Lastly this week, I attended the Association of County Chief Executives (ACCE) Spring Seminar in Nottingham.  It was a great pleasure to gather with about 30 colleagues from across the country and discuss the big issues in local government as they affect England’s counties.  Although money and finance is never far from the agenda, the big themes this year are the pressures on children’s services and SEND, and the potential of digital to disrupt and improve what we do and how we do it.  After some very good presentations and discussions, it was crystal clear that we are all facing the same issues and challenges and that we need to work more closely together.  The closer links with the County Councils Network (CCN) allows a more effective mechanism for sharing best practice and the costs of innovative solutions.  Staffordshire County Council are engaged in this work, and we will be driving it forward in the coming weeks and months.       

Queens birthday honours, and a Peer Challenge

Monday, June 10th, 2019

I was delighted to see our colleague Sue Ball awarded an MBE in the Queen’s Birthday Honours. Sue has worked in our library service for more than 30 years. She oversaw the recent moves to new premises at Stafford and Newcastle, and is currently responsible for our strategy and policy. As past chair of the National Association of Senior Children’s and Education Libraries, she was instrumental in developing national approaches to helping expectant parents and tackling childhood obesity. So this recognition is richly deserved.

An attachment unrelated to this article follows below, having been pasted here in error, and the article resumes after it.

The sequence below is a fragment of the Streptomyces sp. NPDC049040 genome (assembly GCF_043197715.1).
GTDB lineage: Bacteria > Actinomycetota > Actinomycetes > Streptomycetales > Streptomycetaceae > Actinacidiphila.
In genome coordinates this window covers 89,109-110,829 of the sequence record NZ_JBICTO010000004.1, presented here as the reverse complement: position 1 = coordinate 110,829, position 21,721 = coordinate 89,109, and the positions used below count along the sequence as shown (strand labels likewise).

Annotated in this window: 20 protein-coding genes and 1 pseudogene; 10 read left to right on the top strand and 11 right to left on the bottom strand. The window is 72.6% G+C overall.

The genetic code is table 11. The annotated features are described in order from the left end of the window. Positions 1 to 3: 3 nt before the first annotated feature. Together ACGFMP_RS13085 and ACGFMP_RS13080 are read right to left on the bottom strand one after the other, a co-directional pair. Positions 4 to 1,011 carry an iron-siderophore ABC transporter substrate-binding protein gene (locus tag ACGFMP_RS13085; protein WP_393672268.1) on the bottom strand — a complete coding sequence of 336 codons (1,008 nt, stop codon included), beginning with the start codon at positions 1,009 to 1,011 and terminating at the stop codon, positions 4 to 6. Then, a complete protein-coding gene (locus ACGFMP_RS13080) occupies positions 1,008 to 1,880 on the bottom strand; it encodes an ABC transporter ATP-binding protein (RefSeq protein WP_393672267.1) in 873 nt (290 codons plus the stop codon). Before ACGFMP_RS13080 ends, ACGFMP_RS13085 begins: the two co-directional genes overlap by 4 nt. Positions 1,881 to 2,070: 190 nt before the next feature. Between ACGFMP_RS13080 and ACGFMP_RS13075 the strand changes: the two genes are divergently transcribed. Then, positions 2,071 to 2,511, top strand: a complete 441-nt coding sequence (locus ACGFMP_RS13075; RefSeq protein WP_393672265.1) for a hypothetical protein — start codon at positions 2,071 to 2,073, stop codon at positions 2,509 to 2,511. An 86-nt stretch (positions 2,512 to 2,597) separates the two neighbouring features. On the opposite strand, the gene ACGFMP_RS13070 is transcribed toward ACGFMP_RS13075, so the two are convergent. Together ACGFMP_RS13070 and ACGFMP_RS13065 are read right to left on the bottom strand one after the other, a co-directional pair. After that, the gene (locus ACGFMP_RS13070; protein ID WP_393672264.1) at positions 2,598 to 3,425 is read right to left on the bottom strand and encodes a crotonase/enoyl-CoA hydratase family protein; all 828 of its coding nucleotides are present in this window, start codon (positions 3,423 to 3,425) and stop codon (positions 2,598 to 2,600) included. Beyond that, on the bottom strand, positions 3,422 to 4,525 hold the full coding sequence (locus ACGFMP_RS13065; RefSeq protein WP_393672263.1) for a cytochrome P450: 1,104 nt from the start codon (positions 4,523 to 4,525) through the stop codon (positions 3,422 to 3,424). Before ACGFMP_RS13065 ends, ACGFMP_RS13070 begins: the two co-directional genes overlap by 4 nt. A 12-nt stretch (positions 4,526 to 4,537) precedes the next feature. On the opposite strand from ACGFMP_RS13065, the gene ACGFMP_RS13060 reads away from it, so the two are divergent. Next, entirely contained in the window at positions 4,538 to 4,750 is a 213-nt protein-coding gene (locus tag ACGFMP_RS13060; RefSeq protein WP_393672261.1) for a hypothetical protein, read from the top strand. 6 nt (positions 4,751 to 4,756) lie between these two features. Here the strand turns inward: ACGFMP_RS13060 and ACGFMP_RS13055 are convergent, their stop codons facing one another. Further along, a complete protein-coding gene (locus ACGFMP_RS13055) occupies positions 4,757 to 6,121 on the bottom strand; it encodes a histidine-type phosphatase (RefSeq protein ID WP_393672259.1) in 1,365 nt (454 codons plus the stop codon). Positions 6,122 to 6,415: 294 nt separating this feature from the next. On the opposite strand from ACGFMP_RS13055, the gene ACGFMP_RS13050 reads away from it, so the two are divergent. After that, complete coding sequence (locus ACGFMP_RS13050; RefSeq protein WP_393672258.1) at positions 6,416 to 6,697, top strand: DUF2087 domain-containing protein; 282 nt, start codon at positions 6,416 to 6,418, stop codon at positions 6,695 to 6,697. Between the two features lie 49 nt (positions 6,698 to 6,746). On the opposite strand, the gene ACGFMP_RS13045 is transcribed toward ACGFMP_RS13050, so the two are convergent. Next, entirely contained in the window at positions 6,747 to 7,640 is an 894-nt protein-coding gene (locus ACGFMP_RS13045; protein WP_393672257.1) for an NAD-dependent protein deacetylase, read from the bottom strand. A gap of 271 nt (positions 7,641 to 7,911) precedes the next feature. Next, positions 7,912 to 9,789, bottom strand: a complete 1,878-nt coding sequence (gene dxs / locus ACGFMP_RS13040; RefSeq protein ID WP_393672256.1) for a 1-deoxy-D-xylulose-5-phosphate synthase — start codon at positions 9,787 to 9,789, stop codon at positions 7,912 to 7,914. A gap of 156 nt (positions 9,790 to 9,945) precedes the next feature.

It was also a great pleasure to read that Professor Liz Barnes, Vice-Chancellor of Staffordshire University has been awarded a CBE Liz has been in post slightly over 3 years, and has achieved a huge amount in a short time, establishing Staffordshire University as a forward-thinking and dynamic institution; this is reflected not only in this award, but also in the consistent climb every year in all of the university league tables.  You may have also seen the aptly named Jean and Bill Foster in the news, awarded MBEs after fostering more than 100 Staffordshire children over the last four decades.